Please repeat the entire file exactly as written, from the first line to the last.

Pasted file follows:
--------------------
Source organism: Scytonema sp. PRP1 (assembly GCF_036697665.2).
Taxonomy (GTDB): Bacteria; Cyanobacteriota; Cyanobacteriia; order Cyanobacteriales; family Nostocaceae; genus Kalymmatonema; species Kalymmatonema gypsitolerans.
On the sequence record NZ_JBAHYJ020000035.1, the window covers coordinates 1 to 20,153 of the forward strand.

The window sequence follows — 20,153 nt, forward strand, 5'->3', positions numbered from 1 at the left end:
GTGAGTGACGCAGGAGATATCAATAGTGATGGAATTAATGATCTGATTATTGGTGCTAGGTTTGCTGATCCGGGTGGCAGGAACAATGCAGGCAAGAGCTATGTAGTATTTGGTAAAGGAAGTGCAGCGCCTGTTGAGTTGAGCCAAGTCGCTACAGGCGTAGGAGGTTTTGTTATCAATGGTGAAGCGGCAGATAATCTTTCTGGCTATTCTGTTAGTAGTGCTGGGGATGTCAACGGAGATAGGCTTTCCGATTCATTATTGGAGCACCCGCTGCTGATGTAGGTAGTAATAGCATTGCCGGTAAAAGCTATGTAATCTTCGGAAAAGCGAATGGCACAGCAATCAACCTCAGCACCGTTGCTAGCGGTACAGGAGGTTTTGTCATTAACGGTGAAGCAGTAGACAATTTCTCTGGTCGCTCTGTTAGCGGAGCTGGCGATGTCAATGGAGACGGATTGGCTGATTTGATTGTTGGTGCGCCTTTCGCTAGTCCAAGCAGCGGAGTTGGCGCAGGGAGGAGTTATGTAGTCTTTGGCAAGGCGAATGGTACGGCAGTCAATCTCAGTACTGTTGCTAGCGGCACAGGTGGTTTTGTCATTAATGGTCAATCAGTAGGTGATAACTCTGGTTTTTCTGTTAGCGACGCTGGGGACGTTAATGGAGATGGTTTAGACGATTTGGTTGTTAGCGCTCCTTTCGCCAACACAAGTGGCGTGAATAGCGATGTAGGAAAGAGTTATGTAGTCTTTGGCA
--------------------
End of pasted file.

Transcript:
Source organism: Scytonema sp. PRP1 (assembly GCF_036697665.2).
Taxonomy (GTDB): Bacteria; Cyanobacteriota; Cyanobacteriia; order Cyanobacteriales; family Nostocaceae; genus Kalymmatonema; species Kalymmatonema gypsitolerans.
On the sequence record NZ_JBAHYJ020000035.1, the window covers coordinates 1 to 20,153 of the forward strand.

The window sequence follows — 20,153 nt, forward strand, 5'->3', positions numbered from 1 at the left end:
GTGAGTGACGCAGGAGATATCAATAGTGATGGAATTAATGATCTGATTATTGGTGCTAGGTTTGCTGATCCGGGTGGCAGGAACAATGCAGGCAAGAGCTATGTAGTATTTGGTAAAGGAAGTGCAGCGCCTGTTGAGTTGAGCCAAGTCGCTACAGGCGTAGGAGGTTTTGTTATCAATGGTGAAGCGGCAGATAATCTTTCTGGCTATTCTGTTAGTAGTGCTGGGGATGTCAACGGAGATAGGCTTTCCGATTCATTATTGGAGCACCCGCTGCTGATGTAGGTAGTAATAGCATTGCCGGTAAAAGCTATGTAATCTTCGGAAAAGCGAATGGCACAGCAATCAACCTCAGCACCGTTGCTAGCGGTACAGGAGGTTTTGTCATTAACGGTGAAGCAGTAGACAATTTCTCTGGTCGCTCTGTTAGCGGAGCTGGCGATGTCAATGGAGACGGATTGGCTGATTTGATTGTTGGTGCGCCTTTCGCTAGTCCAAGCAGCGGAGTTGGCGCAGGGAGGAGTTATGTAGTCTTTGGCAAGGCGAATGGTACGGCAGTCAATCTCAGTACTGTTGCTAGCGGCACAGGTGGTTTTGTCATTAATGGTCAATCAGTAGGTGATAACTCTGGTTTTTCTGTTAGCGACGCTGGGGACGTTAATGGAGATGGTTTAGACGATTTGGTTGTTAGCGCTCCTTTCGCCAACACAAGTGGCGTGAATAGCGATGTAGGAAAGAGTTATGTAGTCTTTGGCA